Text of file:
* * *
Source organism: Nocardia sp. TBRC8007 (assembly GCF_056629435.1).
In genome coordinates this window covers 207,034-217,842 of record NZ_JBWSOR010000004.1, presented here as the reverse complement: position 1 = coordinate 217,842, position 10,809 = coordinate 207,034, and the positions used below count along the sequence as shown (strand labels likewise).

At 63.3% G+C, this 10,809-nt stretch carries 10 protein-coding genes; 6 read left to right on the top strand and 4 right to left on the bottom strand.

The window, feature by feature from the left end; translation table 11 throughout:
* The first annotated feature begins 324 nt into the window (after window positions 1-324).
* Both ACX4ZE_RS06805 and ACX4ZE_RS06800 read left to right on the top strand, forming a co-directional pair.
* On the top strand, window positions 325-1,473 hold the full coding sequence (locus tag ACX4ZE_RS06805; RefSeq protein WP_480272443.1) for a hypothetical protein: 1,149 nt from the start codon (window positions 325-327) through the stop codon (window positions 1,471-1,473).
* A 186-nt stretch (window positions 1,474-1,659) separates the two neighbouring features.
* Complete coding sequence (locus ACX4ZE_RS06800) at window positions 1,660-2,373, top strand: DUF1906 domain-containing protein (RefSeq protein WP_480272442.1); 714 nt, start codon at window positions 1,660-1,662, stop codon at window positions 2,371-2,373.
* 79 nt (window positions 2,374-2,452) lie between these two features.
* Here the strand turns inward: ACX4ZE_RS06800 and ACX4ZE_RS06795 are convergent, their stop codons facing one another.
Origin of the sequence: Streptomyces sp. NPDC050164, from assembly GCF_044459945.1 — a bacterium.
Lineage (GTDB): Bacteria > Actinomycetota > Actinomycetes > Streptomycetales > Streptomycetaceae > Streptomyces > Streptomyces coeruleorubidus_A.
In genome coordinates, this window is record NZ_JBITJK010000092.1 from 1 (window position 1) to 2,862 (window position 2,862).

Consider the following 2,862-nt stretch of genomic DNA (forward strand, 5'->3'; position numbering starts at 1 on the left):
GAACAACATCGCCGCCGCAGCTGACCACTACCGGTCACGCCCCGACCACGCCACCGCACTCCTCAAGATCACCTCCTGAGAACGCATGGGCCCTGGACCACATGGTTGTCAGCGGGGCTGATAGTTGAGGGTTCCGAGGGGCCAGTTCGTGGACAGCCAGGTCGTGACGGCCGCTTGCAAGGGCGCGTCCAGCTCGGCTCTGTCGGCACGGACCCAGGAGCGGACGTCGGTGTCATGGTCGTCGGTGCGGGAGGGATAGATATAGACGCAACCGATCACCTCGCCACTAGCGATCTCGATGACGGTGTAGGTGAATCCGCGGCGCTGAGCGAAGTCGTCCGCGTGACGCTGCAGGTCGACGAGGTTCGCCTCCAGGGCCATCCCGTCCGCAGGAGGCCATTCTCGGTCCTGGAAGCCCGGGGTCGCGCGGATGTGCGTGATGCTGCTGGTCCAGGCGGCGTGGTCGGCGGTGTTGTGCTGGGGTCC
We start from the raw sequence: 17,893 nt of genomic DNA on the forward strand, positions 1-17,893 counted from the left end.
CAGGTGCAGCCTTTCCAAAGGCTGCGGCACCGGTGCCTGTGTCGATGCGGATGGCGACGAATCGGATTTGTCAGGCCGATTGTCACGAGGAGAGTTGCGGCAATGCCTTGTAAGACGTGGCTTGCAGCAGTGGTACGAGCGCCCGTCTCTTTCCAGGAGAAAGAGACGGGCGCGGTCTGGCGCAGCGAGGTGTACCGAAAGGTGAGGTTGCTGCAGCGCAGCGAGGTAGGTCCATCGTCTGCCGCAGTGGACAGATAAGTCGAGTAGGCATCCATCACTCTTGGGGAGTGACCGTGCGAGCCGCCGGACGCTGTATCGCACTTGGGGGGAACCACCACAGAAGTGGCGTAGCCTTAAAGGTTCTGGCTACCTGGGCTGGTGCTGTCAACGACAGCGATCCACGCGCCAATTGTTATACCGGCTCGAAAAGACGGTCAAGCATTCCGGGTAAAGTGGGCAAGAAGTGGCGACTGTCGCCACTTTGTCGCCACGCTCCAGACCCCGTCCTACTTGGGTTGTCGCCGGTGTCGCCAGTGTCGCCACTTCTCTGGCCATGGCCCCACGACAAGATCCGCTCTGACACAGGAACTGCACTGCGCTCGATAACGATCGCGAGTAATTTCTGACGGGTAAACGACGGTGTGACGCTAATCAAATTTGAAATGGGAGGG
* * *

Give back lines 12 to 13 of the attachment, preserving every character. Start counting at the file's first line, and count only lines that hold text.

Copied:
Origin of the sequence: Streptomyces sp. NPDC050164, from assembly GCF_044459945.1 — a bacterium.
Lineage (GTDB): Bacteria > Actinomycetota > Actinomycetes > Streptomycetales > Streptomycetaceae > Streptomyces > Streptomyces coeruleorubidus_A.